By Caitlin Hernández/LAist
Originally published Oct 26, 2022
The L.A. City Council voted Wednesday to censure councilmembers Kevin de León and Gill Cedillo, and former member Nury Martinez, for their roles in the racist tapes. It’s likely the first time the council censured its own members.
What does censuring do? Censuring is like a public reprimand. In City Hall, it’s a resolution condemning an official whose actions were “a gross failure to meet” the council’s high standards of conduct, according to the city charter. It doesn’t carry any legal weight, but it’s a way for the council to distance itself, at least on paper.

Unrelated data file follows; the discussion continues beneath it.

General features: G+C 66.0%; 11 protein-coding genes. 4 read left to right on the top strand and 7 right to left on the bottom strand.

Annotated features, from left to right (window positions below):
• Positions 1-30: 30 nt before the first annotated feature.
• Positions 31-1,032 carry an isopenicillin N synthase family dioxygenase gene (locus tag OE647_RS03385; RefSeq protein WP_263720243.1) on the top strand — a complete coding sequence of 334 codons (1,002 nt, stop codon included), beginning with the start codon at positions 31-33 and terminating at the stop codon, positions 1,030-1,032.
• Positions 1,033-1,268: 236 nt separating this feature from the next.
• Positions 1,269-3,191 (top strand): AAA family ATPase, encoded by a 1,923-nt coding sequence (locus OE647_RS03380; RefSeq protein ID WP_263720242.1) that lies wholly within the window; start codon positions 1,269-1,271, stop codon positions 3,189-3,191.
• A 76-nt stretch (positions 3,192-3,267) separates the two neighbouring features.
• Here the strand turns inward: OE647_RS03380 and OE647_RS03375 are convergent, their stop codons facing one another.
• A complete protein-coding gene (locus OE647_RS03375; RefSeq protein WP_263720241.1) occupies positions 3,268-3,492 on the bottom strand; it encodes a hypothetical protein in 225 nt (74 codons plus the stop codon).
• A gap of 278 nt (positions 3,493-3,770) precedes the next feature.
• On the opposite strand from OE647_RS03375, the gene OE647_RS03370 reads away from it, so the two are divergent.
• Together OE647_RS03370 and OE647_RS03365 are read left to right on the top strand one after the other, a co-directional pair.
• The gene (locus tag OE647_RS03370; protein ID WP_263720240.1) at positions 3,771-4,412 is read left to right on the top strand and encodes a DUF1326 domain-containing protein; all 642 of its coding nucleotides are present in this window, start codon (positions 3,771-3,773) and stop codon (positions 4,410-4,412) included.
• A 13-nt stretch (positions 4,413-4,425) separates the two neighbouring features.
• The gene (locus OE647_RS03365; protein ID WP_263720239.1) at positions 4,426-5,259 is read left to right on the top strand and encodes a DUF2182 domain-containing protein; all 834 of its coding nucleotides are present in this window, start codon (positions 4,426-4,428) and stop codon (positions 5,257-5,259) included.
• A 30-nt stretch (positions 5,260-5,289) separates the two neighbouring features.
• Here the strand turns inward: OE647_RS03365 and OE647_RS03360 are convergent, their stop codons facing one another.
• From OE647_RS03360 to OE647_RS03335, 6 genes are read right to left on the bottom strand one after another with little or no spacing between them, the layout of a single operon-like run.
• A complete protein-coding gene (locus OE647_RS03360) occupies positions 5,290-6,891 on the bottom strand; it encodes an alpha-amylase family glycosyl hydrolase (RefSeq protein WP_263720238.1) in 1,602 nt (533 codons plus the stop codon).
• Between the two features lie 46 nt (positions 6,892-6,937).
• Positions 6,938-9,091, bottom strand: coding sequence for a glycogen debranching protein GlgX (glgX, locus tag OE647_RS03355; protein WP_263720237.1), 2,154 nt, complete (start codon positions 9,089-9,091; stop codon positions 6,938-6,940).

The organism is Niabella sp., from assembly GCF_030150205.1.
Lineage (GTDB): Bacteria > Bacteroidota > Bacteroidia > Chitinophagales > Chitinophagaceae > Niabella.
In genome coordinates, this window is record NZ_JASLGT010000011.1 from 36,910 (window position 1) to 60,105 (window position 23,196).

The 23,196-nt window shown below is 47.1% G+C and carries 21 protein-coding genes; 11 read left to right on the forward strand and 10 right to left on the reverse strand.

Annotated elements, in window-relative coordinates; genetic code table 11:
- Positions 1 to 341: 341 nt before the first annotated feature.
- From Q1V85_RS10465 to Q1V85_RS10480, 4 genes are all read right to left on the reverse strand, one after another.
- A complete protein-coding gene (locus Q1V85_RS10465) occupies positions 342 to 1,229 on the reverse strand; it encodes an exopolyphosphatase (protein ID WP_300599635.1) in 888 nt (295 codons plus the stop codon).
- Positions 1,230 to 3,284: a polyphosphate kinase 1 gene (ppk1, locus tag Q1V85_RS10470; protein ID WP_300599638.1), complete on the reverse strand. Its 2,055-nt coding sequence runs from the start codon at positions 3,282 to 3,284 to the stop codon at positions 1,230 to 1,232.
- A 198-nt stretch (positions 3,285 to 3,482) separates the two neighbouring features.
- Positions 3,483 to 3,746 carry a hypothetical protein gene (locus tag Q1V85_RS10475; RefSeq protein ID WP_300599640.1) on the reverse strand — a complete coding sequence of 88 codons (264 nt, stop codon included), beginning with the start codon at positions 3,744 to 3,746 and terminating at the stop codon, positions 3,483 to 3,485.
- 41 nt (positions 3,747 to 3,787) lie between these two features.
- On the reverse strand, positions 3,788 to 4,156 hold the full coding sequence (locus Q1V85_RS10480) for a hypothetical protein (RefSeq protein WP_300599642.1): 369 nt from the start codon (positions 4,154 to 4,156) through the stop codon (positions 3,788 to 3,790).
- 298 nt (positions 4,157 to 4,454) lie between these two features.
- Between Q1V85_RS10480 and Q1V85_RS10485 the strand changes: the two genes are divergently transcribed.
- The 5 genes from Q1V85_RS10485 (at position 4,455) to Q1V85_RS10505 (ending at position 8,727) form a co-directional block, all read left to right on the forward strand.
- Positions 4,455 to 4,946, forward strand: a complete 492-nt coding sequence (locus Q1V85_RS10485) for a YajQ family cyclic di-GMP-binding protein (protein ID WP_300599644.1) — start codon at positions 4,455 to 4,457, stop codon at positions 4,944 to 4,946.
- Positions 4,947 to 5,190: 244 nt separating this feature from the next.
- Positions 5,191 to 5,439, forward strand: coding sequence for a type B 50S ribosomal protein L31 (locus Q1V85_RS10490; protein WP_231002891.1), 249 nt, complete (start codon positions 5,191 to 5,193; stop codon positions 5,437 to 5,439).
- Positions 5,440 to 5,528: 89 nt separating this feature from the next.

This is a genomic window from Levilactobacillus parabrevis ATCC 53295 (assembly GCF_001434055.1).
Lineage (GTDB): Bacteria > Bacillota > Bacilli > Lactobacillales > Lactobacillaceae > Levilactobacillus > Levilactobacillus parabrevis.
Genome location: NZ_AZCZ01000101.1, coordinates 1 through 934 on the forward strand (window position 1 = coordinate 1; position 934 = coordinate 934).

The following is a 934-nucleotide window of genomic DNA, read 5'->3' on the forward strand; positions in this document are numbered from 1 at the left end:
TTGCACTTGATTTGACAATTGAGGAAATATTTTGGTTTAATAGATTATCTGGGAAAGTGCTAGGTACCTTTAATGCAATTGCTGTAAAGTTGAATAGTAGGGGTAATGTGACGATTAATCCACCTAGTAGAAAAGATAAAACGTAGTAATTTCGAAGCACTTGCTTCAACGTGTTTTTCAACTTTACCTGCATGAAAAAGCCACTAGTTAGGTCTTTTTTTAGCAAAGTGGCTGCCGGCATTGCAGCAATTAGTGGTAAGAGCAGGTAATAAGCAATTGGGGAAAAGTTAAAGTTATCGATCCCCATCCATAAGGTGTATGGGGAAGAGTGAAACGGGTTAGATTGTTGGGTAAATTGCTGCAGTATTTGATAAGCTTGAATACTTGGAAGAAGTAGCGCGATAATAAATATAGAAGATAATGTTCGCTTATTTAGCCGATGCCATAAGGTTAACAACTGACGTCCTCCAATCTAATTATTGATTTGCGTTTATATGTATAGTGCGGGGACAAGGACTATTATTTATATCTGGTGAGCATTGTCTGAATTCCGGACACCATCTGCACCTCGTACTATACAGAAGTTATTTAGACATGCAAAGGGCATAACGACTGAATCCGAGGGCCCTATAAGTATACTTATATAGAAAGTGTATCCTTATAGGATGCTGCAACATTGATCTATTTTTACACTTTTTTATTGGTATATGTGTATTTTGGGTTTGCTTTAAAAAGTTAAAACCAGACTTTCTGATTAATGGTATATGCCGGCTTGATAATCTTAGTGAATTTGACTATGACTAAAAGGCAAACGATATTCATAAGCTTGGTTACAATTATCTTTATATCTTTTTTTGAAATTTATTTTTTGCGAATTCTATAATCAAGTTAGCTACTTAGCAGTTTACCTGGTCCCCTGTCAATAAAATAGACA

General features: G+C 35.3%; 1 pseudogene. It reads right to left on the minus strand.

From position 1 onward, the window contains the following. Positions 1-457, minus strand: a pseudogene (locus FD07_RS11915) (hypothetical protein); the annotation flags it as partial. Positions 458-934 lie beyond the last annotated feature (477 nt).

Can the council do anything more? The council’s options are slim. De León and Cedillo have already been removed from committees, and the council has repeated calls for them to resign. Neither members have been present at recent council meetings. If they’re absent for more than 60 days without council approval, or don’t fulfill their duties for 90 days, their seats could be deemed vacant. How a failure to meet those duties is defined is not yet known.
Can anything else happen? The charter has provisions about determining incapacity, such as when there is reasonable cause to believe the member will not be able to fulfill their duties — something Council President Paul Krekorian said plainly to de León in a letter on Monday. But it’s not clear if the rules could be applied this way. The other viable option available is for the public to recall de León before his term ends in 2024.
This report is reprinted with permission from Southern California Public Radio. © 2022 Southern California Public Radio. All rights reserved.